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### Triangular Numbers That are Perfect Squares

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Date: 09/07/99 at 07:05:28
From: Manuel
Subject: Triangular numbers that are perfect squares

Hi, this is my problem:

Triangular numbers are 1, 3, 6, 10, ..., (1/2)n(n+1)
Square numbers are 1, 4, 9, 16, ..., m^2

I am searching for a general formula that will give me numbers that
are both triangular and square.

My first idea was to show that:

m^2 = (1/2)n(n+1)

Then I rearranged this equation to solve for m:

m = ((1/2)n(n+1))^1/2

This was than entered into a spreadsheet and values for m and n were
produced. The correct values for m that can be used in the formula for
square numbers would appear as whole numbers, which is how they were
identified. The values for m increase very rapidly. I looked at
differences between the values for m (which include: 1, 6, 35, 204,
1189) and found nothing.

I then looked at the growth factors between them. I found that the
growth factor converges and becomes constant to three decimal places
at 5.828. I know from this that successive values for m can be
estimated from this growth factor, but I require a general formula.

I'm sure that my methods are leading me in the right direction but I
require assistance in deriving a general formula.

I have also come across an inductive formula by accident and I don't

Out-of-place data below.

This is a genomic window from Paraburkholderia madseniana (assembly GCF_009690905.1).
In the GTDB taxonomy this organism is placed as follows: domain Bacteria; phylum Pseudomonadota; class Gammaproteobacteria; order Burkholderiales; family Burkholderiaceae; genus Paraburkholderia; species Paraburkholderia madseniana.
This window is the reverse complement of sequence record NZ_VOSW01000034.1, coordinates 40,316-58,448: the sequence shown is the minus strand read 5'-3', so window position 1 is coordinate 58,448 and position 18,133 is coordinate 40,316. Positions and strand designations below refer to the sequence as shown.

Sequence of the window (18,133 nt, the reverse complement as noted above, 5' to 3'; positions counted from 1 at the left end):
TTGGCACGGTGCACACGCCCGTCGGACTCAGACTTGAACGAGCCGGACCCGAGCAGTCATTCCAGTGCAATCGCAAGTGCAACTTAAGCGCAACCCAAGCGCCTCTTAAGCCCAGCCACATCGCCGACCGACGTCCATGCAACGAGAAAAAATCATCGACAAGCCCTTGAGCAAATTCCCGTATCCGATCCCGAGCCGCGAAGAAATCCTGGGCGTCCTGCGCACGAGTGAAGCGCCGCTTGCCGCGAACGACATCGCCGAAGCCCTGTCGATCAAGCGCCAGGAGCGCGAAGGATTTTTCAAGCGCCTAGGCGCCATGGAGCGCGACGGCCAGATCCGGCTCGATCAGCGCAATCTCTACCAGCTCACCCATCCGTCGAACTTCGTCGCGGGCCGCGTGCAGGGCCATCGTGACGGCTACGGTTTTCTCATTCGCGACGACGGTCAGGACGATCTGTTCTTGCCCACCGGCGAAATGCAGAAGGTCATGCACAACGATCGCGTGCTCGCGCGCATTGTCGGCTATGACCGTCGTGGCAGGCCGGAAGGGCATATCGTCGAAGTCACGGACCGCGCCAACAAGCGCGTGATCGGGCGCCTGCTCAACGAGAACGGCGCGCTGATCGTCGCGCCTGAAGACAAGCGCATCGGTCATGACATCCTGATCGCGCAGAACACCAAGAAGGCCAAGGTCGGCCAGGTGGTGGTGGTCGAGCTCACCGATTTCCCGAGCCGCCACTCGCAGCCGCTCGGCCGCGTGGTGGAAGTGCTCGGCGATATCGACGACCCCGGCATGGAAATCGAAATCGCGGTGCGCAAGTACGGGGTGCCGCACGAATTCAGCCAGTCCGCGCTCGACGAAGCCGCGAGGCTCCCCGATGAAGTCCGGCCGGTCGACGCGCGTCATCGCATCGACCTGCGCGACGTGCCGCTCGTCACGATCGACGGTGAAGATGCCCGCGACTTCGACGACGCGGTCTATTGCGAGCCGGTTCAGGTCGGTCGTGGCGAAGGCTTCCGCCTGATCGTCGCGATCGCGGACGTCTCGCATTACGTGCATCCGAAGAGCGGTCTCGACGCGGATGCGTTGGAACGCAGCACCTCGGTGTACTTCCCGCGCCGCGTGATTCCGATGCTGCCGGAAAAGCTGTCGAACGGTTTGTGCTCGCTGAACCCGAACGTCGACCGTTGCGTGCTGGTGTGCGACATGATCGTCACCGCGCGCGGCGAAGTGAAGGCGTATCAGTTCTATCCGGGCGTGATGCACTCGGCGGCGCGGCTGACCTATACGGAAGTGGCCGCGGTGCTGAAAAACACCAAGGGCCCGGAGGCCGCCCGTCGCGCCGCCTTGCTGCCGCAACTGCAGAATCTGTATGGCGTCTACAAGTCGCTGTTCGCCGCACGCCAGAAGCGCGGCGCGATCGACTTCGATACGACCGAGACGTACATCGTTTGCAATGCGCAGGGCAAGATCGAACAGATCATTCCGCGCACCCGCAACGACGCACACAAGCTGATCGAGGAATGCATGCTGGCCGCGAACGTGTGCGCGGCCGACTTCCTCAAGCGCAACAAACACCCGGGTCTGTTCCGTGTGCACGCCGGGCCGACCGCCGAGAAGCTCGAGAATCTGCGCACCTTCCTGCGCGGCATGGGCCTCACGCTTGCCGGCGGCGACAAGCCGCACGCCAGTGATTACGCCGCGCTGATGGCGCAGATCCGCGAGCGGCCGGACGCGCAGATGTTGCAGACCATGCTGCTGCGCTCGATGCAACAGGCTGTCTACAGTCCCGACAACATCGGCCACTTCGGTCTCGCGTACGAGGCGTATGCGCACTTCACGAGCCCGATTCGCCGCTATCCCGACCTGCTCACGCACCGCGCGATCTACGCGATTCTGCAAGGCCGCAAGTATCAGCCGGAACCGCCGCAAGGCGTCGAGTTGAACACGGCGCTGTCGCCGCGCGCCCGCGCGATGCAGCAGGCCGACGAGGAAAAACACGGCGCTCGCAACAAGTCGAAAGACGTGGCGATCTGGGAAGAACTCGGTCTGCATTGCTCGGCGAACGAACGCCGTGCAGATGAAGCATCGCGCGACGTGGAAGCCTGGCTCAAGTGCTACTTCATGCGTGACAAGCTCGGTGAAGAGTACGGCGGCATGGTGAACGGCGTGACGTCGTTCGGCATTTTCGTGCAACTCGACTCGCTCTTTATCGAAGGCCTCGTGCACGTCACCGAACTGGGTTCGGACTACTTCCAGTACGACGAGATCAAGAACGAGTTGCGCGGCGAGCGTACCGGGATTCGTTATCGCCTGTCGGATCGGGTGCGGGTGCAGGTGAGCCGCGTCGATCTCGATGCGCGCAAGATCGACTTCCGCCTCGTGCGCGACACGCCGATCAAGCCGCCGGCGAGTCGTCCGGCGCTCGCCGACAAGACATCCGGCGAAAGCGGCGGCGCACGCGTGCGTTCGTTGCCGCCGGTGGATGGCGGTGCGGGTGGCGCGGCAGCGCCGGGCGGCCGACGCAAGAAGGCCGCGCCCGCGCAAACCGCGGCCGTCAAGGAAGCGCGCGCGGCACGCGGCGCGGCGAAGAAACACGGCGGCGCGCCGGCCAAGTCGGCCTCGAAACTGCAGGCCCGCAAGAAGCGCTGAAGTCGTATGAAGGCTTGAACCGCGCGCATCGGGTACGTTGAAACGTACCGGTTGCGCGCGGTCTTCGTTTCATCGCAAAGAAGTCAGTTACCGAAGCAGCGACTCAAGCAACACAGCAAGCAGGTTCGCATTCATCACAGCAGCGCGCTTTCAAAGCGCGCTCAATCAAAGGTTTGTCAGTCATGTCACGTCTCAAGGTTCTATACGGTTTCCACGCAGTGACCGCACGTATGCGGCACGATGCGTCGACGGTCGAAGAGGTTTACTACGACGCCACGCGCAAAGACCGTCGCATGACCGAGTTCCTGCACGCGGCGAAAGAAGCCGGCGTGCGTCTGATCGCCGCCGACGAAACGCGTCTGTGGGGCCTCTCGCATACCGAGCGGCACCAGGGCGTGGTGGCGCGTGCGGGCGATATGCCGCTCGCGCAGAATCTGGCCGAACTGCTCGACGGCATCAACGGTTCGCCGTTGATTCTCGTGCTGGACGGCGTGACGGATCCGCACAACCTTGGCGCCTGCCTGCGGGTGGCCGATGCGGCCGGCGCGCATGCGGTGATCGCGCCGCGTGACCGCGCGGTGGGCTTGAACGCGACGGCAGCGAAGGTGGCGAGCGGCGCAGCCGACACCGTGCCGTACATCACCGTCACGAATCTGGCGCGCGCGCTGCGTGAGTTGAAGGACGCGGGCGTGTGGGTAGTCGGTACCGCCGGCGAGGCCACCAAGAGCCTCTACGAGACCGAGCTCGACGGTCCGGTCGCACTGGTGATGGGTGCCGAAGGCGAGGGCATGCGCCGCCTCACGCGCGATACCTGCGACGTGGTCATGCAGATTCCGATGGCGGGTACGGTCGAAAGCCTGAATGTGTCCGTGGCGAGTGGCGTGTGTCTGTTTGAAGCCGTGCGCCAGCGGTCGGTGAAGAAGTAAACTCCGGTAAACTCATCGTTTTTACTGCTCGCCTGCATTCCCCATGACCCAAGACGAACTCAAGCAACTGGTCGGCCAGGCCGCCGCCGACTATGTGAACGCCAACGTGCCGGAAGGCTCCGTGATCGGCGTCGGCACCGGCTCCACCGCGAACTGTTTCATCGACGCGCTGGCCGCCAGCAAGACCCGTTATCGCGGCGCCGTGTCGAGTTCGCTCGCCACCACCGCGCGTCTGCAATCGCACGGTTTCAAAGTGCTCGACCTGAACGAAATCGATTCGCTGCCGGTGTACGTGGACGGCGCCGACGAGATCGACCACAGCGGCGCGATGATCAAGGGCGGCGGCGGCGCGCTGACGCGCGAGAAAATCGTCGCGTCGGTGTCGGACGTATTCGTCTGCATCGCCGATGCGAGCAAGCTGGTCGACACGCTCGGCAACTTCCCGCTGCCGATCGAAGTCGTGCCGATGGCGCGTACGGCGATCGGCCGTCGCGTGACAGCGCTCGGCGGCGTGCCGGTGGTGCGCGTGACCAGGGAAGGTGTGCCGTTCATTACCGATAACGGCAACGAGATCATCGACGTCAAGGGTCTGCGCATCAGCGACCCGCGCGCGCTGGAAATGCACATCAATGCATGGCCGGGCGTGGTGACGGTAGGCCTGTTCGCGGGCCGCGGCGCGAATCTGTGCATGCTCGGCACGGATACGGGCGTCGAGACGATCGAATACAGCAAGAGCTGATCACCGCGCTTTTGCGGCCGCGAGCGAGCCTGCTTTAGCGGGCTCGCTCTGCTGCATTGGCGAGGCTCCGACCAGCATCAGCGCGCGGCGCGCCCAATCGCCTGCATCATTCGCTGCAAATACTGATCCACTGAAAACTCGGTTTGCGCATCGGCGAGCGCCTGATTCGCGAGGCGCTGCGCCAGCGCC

know how to derive it:

m_n = 6m_(n-1) - m_(n-2)

where m_0 = 0, m_1 = 1 and n in this case is the nth term.

I came across this inductive definition by playing around with the
values for m with the Fibonacci sequence in mind.

I will be extremely grateful for your help.
Thank you.
```

```
Date: 09/07/99 at 09:45:36
From: Doctor Mitteldorf
Subject: Re: Triangular numbers that are perfect squares

Dear Manuel,

I can't tell you how to derive the formula, but I can show you what it
is. Here is the formula:

a(n) = sqrt of the nth square triangle

then

a(n) = ((3+sqrt(8))^(n+1) - (3-sqrt(8))^(n+1)) / (2* sqrt(8))

Can you prove that it has the property you want? (Can you even prove
that it's an integer?)

- Doctor Mitteldorf, The Math Forum
http://mathforum.org/dr.math/
```

```
Date: 09/07/99 at 10:32:29
From: Doctor Floor
Subject: Re: Triangular numbers that are perfect squares